The garden is operated by the Chicago Horticultural Society, founded 1890, for collections, education, and research. Its ground-breaking was in 1965, with the official opening in 1972.
Today the garden contains some 2.2 million plants representing 8,310 taxa, displayed in landscape settings. One-third of the site is devoted to horticultural display; another third is native habitats; and the remaining third is lakes and facilities. Its 26 major gardens and natural areas are as follows:
- Aquatic Garden - waterlilies and lotuses.
- Bulb Garden - a fine display of flowering bulbs.
- Children's Garden - garden beds for children, with evergreen maze and prairie garden.
- Circle Garden - a formal garden of annual flowers, with flowering trees, evergreens, and shrubs.
- Dixon Prairie - restored prairies (15 acres), featuring six prairie types once common to northeastern Illinois (Bur Oak Savanna, Fen Prairie, Gravel Hill Prairie, Sand Prairie, Tall grass or Mesic Prairie, Wet Prairie).
- Dwarf Conifer Garden - dwarf and slow-growing conifers.
- Enabling Garden - demonstration garden for making gardening accessible to everyone.
- English Oak Meadow - a flowering sweep of bulbs, fragrant annuals, and flowering shrubs set between Asian, English, and native oaks.
- English Walled Garden - 6 garden "rooms" in English Gardening styles (Vista Garden, Cottage Garden, Pergola Garden, Daisy Garden, Courtyard Garden and Checkerboard Garden).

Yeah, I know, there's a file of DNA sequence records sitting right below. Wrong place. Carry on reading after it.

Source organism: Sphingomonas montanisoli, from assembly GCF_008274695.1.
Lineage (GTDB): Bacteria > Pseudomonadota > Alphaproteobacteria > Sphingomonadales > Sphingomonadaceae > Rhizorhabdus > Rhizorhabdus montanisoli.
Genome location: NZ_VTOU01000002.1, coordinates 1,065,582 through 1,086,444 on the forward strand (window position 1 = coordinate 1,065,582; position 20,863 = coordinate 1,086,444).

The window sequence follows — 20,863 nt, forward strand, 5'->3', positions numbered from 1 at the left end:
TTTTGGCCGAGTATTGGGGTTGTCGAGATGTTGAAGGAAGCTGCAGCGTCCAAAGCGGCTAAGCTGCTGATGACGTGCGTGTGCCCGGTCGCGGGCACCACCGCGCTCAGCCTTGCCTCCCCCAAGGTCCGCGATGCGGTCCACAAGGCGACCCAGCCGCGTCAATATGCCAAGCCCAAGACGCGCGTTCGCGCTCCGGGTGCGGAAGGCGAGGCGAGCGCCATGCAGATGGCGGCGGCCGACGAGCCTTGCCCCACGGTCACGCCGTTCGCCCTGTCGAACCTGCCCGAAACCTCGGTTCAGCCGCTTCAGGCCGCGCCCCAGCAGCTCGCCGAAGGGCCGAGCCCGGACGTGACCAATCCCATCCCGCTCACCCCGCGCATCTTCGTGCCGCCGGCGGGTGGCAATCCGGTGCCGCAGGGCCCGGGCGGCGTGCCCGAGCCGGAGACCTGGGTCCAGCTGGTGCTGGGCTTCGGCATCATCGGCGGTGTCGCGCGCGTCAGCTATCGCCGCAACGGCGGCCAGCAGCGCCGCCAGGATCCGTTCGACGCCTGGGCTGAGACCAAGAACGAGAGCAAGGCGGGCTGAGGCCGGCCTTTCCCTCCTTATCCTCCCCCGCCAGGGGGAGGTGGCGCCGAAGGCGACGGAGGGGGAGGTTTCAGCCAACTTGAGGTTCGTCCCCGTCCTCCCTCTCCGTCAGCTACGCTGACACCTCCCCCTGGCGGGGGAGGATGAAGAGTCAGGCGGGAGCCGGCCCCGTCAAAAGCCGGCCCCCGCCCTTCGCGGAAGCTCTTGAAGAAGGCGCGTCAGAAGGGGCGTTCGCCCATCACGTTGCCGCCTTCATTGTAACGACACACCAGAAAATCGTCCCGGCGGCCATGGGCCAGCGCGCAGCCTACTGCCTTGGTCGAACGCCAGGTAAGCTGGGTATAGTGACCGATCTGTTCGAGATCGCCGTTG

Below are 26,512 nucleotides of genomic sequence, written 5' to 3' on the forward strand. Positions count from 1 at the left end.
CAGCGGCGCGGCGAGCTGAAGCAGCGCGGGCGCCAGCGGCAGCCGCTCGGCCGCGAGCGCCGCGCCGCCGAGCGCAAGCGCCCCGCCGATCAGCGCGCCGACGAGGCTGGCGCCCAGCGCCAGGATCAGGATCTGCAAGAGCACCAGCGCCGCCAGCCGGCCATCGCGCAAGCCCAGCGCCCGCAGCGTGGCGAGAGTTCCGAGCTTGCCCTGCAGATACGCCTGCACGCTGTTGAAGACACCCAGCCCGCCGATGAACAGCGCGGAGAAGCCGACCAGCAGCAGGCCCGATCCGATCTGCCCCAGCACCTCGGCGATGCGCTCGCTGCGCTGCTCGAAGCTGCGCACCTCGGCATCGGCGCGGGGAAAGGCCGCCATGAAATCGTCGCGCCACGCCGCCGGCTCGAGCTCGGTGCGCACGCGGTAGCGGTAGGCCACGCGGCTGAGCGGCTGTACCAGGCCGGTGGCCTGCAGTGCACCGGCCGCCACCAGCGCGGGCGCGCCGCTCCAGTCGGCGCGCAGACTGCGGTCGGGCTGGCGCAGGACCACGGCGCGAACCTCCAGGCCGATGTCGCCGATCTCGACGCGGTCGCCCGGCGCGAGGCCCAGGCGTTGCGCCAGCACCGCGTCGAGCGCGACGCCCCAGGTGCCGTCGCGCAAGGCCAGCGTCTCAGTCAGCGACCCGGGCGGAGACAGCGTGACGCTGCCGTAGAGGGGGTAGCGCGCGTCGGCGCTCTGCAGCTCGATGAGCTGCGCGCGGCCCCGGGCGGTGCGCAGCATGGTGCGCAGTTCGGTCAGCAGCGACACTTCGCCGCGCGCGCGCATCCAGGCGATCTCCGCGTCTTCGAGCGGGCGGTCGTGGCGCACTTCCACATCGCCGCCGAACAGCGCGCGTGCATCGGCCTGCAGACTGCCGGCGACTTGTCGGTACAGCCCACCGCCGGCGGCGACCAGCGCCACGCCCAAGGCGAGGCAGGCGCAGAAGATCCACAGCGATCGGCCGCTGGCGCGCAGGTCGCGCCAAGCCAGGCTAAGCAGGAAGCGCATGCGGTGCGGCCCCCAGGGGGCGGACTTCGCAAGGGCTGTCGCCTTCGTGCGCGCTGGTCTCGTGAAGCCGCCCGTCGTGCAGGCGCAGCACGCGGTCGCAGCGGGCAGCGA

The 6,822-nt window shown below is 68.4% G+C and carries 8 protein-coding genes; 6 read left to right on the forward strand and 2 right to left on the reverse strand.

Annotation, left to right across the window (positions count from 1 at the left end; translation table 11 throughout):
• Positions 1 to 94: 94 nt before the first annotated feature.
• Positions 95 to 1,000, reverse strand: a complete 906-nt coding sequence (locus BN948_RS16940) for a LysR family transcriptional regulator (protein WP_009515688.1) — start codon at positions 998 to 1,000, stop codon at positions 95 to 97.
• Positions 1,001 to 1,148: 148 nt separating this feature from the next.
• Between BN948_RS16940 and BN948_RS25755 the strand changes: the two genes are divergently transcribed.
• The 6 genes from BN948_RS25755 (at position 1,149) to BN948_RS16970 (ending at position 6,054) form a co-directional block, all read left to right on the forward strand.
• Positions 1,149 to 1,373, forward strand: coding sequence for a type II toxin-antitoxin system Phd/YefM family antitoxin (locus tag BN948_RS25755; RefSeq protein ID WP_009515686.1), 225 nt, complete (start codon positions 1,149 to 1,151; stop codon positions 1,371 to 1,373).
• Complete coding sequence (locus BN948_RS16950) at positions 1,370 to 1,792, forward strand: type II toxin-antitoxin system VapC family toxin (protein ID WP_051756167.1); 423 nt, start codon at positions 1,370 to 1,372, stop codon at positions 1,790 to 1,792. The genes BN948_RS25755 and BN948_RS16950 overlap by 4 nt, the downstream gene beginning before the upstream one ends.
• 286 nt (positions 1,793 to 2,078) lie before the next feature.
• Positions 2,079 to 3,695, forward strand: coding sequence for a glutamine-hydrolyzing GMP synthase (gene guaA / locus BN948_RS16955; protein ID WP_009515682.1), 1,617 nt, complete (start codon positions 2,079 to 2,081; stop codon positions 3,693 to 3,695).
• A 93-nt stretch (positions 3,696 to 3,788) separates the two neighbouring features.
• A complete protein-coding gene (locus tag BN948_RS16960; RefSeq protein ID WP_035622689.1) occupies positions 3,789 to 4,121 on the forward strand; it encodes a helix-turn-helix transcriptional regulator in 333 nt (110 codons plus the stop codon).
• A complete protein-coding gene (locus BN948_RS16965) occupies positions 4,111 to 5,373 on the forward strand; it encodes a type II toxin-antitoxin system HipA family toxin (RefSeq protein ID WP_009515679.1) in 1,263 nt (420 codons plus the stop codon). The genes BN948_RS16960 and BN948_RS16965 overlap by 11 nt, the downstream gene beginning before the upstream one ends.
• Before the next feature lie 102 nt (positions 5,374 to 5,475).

- Evening Island - 5 acres of hillside, woodland and meadow gardens in the New American Garden style, including 66,000 perennials of 66 species, along with 13,400 ornamental grasses of 12 species.
- Fruit & Vegetable Garden - demonstration garden for edible fruits and vegetables.
- The Greenhouses - 3 greenhouses (semitropical, tropical, arid) designed by architect Edward L. Barnes in 1978.
- Heritage Garden - modeled after Europe's first botanical garden in Padua, Italy, and divided into four quadrants highlighting the major plant families and geographic regions of the world.
- Japanese Garden - Sansho-En, "the garden of three islands," designed as a Japanese stroll garden with curving paths, featuring tea ceremonies in the Shoin Building, a recreation of a 17th-century Samurai's retreat.
- Lakeside Gardens - 1.25 miles circling the Great Basin, with 130 crab apple trees, as well as daffodils, tulips, and perennials such as day lilies, geraniums, and asters.
- Landscape Gardens - demonstration gardens for home landscapes, with plants hardy for the Chicago region.
- McDonald Woods - 100-acre oak woodland, currently being restored to pre-settlement condition.
- Native Plant Garden - three distinct communities of Illinois native plants (woodland, prairie, habitat).
- Rose Garden - more than 5,000 rose bushes.
- Sensory Garden - emphasizing scents, sounds, colors and texture.
- Shade Plant Evaluation Garden - testing area for evaluating the performance of shade-loving plants for the Chicago area.
- Skokie River - one-mile stretch of river, serving as a demonstration site for natural methods to control erosion, improve water quality, and increase biological diversity.
- Spider Island - an island meadow with naturalistic plantings of trees, grasses and native wildflowers, surrounded by birches, alders and service berries.
- Sun Plant Evaluation Garden - testing area for evaluating the performance of sun-loving plants for the Chicago area.
- Water Gardens - a major aquatic plant collection with more than 165,000 aquatic plants, including showy displays of lotuses and waterlilies, as well as 157 taxa of native aquatic plants.
- Waterfall Garden - a 45-foot waterfall with small pools.
- About a ten minute walk outside of the CBG grounds is the historic Skokie Lagoons.
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